Now suppose that both Conch Gas and Pegasus Gas decided to show home-town solidarity by keeping their prices at $1.999, at least until the new, higher-cost gasoline inventories arrived in a few days. Local residents certainly would have been appreciative, but so would all of the eager drivers from neighboring towns who would have driven in to enjoy "cheap" gas. Both the Conch and Pegasus stations would have run dry before their replacement inventories arrived. Anyone in this town who was unfortunate enough to need gas on the third day of the crisis would have been out of luck.
What if all the gasoline stations in the state had agreed to keep their prices at $1.999 until higher-cost supplies started arriving? Even if the flow of out-of-state bargain hunters might turn out to be small, a state-wide shortage of gasoline would almost certainly result. Recognizing that gas prices were only temporarily low and were bound to rise soon, all rational owners of cars, trucks, tractors, off-road vehicles, lawn mowers or leaf blowers would fill up their tanks as quickly as possible. That is, any attempt to constrain the retail price of gasoline in the face of higher future prices simply induces a scramble among buyers to beat the price increase. Many people would make wasteful extra trips to top off half-full tanks, and others would be genuinely inconvenienced as shortages developed.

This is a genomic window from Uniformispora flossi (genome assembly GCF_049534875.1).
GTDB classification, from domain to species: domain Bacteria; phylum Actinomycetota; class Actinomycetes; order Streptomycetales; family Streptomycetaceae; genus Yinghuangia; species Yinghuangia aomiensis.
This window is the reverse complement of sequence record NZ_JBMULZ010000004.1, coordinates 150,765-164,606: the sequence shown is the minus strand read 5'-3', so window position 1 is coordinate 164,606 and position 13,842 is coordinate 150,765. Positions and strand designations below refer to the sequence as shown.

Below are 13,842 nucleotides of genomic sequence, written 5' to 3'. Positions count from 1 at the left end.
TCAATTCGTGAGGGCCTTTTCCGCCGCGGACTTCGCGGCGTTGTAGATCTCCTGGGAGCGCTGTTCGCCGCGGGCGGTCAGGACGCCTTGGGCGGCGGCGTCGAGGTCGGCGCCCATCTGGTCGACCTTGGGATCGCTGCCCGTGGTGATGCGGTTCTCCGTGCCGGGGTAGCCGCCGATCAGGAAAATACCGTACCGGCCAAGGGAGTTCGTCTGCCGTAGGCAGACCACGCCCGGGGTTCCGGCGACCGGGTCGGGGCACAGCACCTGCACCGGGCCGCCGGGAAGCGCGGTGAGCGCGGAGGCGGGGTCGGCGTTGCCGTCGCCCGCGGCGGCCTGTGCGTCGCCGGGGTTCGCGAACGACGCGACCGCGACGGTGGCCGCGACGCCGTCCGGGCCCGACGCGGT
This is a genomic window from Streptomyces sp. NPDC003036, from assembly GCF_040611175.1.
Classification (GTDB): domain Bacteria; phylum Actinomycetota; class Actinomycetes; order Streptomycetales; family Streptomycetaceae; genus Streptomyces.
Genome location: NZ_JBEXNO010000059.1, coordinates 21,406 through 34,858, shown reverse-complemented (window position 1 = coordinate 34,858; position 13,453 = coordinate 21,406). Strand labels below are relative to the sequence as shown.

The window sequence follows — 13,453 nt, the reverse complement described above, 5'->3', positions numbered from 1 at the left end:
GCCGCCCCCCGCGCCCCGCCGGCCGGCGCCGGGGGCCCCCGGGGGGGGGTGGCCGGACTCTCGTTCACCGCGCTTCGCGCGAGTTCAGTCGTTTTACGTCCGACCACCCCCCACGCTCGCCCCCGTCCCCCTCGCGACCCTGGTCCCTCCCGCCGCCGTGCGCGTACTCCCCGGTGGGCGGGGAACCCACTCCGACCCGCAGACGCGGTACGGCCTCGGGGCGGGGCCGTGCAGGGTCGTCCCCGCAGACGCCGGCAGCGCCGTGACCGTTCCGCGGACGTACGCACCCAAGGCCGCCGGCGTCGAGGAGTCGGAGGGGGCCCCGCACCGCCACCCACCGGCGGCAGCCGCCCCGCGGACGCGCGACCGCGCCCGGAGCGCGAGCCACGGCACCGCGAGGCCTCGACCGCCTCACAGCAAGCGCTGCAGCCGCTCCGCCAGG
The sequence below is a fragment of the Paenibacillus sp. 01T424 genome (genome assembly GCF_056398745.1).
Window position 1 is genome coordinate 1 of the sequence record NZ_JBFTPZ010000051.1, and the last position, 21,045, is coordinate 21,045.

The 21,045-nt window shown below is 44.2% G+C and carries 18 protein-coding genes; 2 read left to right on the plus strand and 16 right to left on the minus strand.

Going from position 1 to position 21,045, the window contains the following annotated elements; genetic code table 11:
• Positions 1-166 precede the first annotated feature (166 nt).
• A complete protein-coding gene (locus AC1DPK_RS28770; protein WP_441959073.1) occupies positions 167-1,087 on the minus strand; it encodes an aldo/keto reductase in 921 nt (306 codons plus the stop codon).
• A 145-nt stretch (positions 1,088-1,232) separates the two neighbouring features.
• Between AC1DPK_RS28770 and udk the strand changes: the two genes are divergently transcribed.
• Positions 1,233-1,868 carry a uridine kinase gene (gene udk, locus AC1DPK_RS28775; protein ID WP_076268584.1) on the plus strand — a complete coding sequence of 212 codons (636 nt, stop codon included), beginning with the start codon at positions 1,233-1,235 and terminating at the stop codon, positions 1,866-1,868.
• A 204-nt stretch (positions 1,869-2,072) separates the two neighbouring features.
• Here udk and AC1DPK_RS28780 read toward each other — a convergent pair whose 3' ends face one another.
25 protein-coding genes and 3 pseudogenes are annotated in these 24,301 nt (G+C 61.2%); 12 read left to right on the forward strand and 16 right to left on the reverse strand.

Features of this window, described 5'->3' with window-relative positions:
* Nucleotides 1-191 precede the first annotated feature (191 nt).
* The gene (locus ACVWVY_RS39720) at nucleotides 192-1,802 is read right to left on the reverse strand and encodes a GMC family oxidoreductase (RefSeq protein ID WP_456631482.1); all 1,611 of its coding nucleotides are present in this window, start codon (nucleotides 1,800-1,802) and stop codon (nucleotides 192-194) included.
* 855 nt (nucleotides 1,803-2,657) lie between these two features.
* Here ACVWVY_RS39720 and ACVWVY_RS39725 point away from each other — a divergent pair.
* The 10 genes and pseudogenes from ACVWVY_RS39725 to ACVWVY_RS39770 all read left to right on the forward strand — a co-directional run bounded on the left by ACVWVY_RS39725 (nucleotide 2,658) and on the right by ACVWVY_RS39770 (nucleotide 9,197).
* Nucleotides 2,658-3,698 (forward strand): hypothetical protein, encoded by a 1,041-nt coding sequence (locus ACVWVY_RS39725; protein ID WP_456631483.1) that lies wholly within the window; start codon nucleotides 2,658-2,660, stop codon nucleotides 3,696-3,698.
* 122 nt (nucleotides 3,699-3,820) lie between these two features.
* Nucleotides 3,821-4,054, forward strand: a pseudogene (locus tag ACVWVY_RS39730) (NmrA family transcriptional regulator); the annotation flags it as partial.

Thus, the simultaneous price increases by Conch and Pegasus Gas are not harmful price gouging at all. Although no one likes to pay more for gas, market-determined gasoline prices operate to prevent shortages and maximize economic efficiency.
1. How do prices in a market economy serve as a signal to producers and consumers?
2. If prices in a market economy were not allowed to rise when a commodity was becoming relatively more scarce, how would producers and consumers discover that the commodity was in short supply?
3. If prices are not allowed to rise as a commodity becomes in short supply, what are some methods that society could use to ration the scarce commodity, and how efficient would these methods be?
This article was adapted from Why Do Gasoline Prices React to Things That Have Not Happened?, which was written by William Emmons, a senior economist at the Federal Reserve Bank of St. Louis, and Christopher J. Neely, an assistant vice president at the Federal Reserve Bank of St. Louis, and was published in the July issue of The Regional Economist, a St. Louis Fed publication.